The results showed that the fertility of the soil in the research region consists of three broad categories with different scope: medium 26,205.85 ha (74.82%); high 8407.74 ha (24.00%); and low 413.83 ha (1.18%). From category soil fertility that is most widespread medium category, are the largest in Kapontori (9,018.85 ha), Lasalimu (6,651.56 ha), South Lasalimu (6,401.67 ha), and the smallest in Siotapina (4,133.77 ha). While soil fertility with a low category, only in South Lasalimu (348.09 ha) and in Kapontori (65.74 ha).

4.2. Land Use

The interpretation result satellite data and field observation revealed that there are extremely diversed land primary forest (Htpr) 1,590.90 ha (4.54%); mangrove (Mv) 826.66 ha (2.36%); agricultural wetlands (Ptlb) 608.66 ha bushes (ptlkcs) 14,660.90 ha (41.86%); secondary dry forest (htlksk) 6,453.86 ha (18,43%); bushes (SmB) 5,165.44 ha uses over the research region, and they were classified in to ten categories, namely: dry land agriculture mixed with (14.75%); dry land agriculture (Ptlk) 4,732.75 ha (13.51%); (1.74%); open land area (Lt) 449.86 ha (1.28%); savana (Sv) 348.98 ha (1.00%), and swamp bushes (Sbr) 189.22 ha (0.54%). The widest land use is a mixture of dry land agriculture bushes, mostly located in Lasalimu (4,983.33 ha), while in South Lasalimu (4,925.59 ha), in Kapontori (2,425.89 ha), and in Siotapina (2,326.09 ha). Primary forest is only found in Kapontori (1,590.90 ha), shrub swamp only in Siotapina (189.22 ha), savana, open land area and field only in Kapontori and South Lasalimu.

4.3. Land Suitability Potential for Plantation Forest

There are three types of trees that has been evaluated using Land Suitability Classification for the plantation forest and management, namely Teak (Tectona grandis), Mahogany (Swietinia sp.) and Silk tree (Paraserianthes falcataria). Results of analysis of potential land suitability classification of the trees can be seen in Table 1.

Table 1. Result of Potential Land Suitability for Three Forest Trees Type in the KALALASSI Region on Buton Regency.

Forest Trees Type Land Suitability Potential Size Coverage on Study Area (Ha)
KA (Kapontori) LA (Lasalimu) LAS (South Lasalimu) SI (Siotapina) KALALASSI Region
Teak (Tectona grandis) S2 688.46 1,089.71 1,363.80 694.08 3,836.05
S3 165.58 1,377.80 1,228.81 571.26 3,343.45
N 11,937.89 7,176.91 6,083.60 3,442.88 28,641.28
Mahogany (Swietinia sp.) S2 688.46 1,089.71 1,363.80 694.08 3,836.05
S3 530.16 1,136.97 1,228.81 571.26 3,467.20
N 11,573.31 7,417.74 6,083.60 3,442.88 28,517.53
Silk Tree S3 1,334.87 2,693.66 3,654.62 2,423.07 10,106.22
(Paraserianthes falcataria) N 11,457.06 6,950.76 5,021.59 2,285.15 25,714.56

Source: GIS Analysis, 2015 Table 1 shows that the forest plantation of Teak, Mahogany and Silk Tree are principly feasible to be developed in the KALALASSI region of Buton Regency. Land suitability classes of those tree species are vary both between different trees at the same districts and similar trees in different districts.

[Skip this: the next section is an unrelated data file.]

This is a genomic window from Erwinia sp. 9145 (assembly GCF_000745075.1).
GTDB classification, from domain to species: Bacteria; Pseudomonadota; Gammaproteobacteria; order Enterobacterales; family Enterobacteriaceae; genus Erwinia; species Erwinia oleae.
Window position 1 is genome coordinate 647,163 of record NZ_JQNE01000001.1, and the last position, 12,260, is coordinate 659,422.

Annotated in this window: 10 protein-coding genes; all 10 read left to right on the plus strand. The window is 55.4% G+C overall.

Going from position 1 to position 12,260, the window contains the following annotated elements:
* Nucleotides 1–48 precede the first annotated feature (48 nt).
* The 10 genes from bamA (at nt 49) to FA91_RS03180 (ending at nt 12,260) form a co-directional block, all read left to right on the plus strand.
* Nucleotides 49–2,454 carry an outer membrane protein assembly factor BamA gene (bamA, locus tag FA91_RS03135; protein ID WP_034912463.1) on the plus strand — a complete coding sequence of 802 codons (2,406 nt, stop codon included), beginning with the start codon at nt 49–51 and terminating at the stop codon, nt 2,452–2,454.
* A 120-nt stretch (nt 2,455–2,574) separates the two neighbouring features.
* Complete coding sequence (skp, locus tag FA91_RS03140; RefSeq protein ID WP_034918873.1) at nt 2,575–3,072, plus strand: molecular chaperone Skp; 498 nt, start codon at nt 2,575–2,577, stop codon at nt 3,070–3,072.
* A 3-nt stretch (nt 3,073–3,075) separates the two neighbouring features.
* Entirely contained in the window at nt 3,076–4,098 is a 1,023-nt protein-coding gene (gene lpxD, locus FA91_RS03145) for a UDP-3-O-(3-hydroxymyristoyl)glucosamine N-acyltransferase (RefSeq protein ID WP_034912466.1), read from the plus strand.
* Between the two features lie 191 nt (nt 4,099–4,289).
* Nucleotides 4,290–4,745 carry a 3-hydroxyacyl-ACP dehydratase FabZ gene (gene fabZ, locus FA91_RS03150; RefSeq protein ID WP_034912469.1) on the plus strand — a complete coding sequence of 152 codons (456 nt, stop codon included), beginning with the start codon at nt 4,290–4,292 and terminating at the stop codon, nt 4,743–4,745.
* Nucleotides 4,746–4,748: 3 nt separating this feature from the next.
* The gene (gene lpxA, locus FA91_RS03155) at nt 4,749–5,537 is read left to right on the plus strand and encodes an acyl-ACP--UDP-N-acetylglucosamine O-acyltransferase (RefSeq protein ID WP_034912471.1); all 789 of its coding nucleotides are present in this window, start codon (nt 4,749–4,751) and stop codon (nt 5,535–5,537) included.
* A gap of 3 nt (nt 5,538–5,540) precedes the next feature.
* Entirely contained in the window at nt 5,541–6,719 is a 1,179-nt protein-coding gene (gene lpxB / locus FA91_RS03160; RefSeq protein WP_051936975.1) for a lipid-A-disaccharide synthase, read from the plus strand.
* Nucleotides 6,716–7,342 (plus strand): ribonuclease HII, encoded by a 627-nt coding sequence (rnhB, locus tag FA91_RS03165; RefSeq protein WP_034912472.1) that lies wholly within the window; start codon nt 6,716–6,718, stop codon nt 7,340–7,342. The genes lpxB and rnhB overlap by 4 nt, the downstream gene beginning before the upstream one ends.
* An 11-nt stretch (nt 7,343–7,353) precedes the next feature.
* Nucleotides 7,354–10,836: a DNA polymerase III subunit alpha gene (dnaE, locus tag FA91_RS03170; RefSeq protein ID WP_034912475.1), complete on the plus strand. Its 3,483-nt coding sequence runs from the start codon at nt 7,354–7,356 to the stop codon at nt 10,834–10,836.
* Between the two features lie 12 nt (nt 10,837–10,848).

4.3.1. Teak

Table 1 showed that the Teak has three classes of land Suitability, namely S2 class (Moderately Suitable), S3 class (Marginally Suitable), and N class (Permanently Not Suitable) with area of coverages vary both at the same districts and between one district to others. Potential land suitability of S2 class has a total coverage of 3,836.05 ha, which is the largest located in the District of South Lasalimu (1,363.80 ha) then folowed by Lasalimu District (1,089.71 ha), while in two other districts have small different of area coverages (694.08 ha in Siotapina District and 688.46 ha in Kapontori). Permanently Not Suitable class (N) has a total area of coverage 2,8641.28 ha, which is the largest located in the district of Kapontori (11,937.89 ha) and the smallest one is in Siotapina (3,442.88 ha). Map of the distribution of potential land suitability classes for Teak Plantation Forest in the KALALASSI region is presented in Figure 2.

4.3.2. Mahogany

Mahogany species has three potential land suitability, namely S2 (Moderately Suitable), S3 (Marginally Suitable), and N (Permanently Not Suitable) with an area of coverage varies, both the same trees at different districts and different trees at the same districts in the KALALASSI region (Table 1). Similarly with Teak species, the potential S2 class covers 3,836.05 ha. The largest S2 class is located in the district of South Lasalimu (1,363.80 ha) and the smallest one is in the district of Kapontori (688.46 ha). However, the Permanently Not Suitable class covers a broad area of land (28,517.53 ha). The largest N class is located in the district of Kapontori (11,573.33 ha) and the smallest one is in the district of Siotapina (3,442.88 ha). The potential land suitability map for the Mahogany Plantation Forest in the KALALASSI region presented in Figure 3.

Figure 2. Map of Land Units and Land Suitability Potential for Teak Plantation in the KALASSI Region on Buton Regency.

4.3.3. Silk Tree